An antibody raised against Cysteine-rich angiogenic inducer 61 (CYR61), a protein with various roles in growth-promoting activities.
Catalogue number crb2005678 Antibody Anti-CYR61 antibody Antigen Peptide KLH conjugated synthetic peptide crb1200887 Protein ID UniProt KB - O00622 Aliases CCN family member 1, Cellular communication network factor 1, Cysteine-rich angiogenic inducer 61, Insulin-like growth factor-binding protein 10 (IBP-10; IGF-binding protein 10; IGFBP-10), Protein CYR61, Protein GIG1, CCN1, GIG1 Cross-Reactivity Human Host Species Rabbit Antibody Type Polyclonal Concentration 0.5 mg/mL Glycine (R1G), 0.5 mg/mL Glycine (R2G) Target CYR61 Family CCN family Storage This material is supplied in PBS containing 0.01% sodium azide and 1% trehalose. The product should be stored at +4°C for short term storage and -20°C for long term storage. Avoid repeated freeze/thaw cycles. References
Adams et al., (2018). Matricellular Proteins: Functional Insights From Non-mammalian Animal Models. Curr. Top. Dev. Biol., 130: 39. doi: 10.1016/bs.ctdb.2018.02.003.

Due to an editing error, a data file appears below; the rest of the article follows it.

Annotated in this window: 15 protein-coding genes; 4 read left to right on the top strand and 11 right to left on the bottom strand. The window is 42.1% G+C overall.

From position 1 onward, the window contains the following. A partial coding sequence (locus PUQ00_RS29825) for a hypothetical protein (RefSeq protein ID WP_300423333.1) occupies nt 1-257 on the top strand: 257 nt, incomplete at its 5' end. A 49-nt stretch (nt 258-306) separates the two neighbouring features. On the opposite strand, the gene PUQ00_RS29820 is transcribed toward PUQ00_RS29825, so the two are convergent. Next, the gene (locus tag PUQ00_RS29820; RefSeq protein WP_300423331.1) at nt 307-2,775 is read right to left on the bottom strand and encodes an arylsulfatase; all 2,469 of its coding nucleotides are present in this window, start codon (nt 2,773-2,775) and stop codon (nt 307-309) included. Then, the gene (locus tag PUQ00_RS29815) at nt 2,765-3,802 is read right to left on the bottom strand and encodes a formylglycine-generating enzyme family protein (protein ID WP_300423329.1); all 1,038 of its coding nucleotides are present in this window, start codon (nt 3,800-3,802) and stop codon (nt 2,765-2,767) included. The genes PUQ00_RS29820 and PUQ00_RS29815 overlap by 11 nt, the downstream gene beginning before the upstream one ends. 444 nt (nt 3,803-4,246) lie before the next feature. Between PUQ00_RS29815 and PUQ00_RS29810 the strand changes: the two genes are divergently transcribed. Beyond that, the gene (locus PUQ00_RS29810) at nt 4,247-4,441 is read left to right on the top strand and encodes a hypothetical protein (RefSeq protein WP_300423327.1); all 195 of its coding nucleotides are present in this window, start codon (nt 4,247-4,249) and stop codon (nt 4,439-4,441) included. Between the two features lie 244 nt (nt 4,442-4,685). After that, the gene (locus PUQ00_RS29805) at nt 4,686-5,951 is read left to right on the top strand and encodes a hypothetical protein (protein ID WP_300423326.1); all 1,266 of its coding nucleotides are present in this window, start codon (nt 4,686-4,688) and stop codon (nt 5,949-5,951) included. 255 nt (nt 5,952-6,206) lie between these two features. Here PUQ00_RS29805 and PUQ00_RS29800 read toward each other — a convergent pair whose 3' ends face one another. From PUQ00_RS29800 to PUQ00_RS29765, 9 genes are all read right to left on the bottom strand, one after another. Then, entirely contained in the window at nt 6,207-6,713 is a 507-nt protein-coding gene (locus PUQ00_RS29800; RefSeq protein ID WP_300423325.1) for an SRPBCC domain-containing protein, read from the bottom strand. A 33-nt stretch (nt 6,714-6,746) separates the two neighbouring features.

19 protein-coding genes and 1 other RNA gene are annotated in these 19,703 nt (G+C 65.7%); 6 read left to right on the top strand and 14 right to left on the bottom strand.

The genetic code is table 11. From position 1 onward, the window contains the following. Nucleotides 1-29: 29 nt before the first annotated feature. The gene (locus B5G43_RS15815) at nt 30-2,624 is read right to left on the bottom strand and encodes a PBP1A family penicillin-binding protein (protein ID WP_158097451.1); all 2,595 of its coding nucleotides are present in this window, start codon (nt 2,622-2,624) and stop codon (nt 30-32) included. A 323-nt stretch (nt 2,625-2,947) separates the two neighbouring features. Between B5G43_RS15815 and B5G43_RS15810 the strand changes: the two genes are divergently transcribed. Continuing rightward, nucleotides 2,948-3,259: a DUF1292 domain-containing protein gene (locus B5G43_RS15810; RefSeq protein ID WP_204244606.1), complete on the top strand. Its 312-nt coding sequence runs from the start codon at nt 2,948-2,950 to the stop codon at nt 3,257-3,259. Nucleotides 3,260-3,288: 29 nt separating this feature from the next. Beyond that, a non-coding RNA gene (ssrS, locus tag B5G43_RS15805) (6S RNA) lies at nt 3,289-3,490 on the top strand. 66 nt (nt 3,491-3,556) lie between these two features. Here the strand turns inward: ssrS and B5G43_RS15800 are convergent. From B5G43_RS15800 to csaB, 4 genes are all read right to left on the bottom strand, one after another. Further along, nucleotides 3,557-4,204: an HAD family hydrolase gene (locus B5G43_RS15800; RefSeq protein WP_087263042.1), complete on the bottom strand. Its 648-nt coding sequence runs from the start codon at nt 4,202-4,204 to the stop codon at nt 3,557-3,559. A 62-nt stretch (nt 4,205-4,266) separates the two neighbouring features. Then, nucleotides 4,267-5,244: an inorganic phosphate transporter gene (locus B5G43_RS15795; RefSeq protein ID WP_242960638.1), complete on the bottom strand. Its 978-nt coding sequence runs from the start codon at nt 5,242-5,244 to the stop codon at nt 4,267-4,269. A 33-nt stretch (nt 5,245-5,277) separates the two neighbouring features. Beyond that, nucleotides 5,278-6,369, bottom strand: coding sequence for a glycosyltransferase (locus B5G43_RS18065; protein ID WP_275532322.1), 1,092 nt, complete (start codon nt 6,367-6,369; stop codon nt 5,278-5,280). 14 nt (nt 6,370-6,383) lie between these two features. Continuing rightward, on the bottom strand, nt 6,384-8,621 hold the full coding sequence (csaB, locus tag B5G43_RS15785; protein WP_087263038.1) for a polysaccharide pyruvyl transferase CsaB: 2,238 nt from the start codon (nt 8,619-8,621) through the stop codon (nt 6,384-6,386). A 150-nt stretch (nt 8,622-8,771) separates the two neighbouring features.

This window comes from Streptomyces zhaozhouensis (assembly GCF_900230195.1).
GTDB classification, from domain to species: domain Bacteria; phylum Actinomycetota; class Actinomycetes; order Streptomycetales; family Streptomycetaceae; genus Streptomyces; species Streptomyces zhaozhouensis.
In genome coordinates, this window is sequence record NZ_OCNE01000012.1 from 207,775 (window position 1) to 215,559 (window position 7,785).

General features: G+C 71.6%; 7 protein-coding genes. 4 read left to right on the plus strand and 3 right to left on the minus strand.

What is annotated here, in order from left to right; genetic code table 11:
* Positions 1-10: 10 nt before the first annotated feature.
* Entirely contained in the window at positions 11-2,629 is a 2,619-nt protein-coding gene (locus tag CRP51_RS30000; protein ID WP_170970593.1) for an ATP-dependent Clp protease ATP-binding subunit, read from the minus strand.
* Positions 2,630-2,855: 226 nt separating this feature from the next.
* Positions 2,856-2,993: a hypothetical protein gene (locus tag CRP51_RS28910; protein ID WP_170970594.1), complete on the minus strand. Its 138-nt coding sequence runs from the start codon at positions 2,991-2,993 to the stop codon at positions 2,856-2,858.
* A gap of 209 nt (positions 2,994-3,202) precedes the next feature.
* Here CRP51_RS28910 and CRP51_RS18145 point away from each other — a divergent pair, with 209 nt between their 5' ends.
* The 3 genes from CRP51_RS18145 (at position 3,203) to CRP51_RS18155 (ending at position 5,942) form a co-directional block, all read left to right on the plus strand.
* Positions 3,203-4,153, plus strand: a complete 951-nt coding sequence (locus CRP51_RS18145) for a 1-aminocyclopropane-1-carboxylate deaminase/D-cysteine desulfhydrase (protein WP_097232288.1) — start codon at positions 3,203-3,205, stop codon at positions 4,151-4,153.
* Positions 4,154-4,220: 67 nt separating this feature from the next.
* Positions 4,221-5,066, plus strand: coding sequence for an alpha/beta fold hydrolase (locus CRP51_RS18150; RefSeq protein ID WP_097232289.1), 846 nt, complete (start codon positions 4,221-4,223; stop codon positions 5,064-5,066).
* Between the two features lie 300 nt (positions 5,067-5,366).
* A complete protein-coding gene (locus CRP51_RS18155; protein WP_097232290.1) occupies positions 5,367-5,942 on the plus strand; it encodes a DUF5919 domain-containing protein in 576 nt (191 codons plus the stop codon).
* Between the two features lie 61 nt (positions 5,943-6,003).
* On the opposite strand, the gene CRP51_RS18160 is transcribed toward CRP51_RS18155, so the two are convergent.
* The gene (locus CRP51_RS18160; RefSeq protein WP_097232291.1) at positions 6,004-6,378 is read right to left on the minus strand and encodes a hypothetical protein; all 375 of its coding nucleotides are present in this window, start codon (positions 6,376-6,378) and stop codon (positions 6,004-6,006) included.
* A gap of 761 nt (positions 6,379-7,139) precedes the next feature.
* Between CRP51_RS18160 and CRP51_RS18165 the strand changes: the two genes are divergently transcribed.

Antonicelli, F., & Hornebeck, W. (2014). Matrix Metalloproteinases and Skin Inflammaging. In Inflammation, Advancing Age and Nutrition (pp. 255). Academic Press. doi: 10.1016/B978-0-12-397803-5.00021-6.
Fan et al., (2019). Cysteine-rich 61 (Cyr61): a biomarker reflecting disease activity in rheumatoid arthritis. Arthritis. Res. Ther., 21(1): 123. doi: 10.1186/s13075-019-1906-y.
Cysteine-rich angiogenic inducer 61 (CYR61) is a secreted protein belonging to the Cellular communication network (CCN) family of polypeptides with four known domains. CYR61 is activated transcriptionally by growth factors and agonists through the G-protein coupled receptor pathway and interacts with herapin sulphate proteoglycan and integrins alpha-3 and alpha-5.
Interaction with integrins aid CYR61 in promoting cell adhesion, cell migration and cell proliferation; the protein also has known roles in chemotaxis, extracellular matrix formation and angiogenesis. Elevated levels of CYR61 are observed in diseases associated with chronic inflammation, including rheumatoid arthritis and various forms of cancer, due to its part in inducing tumour growth, allowing the protein to function as a biomarker of disease activity.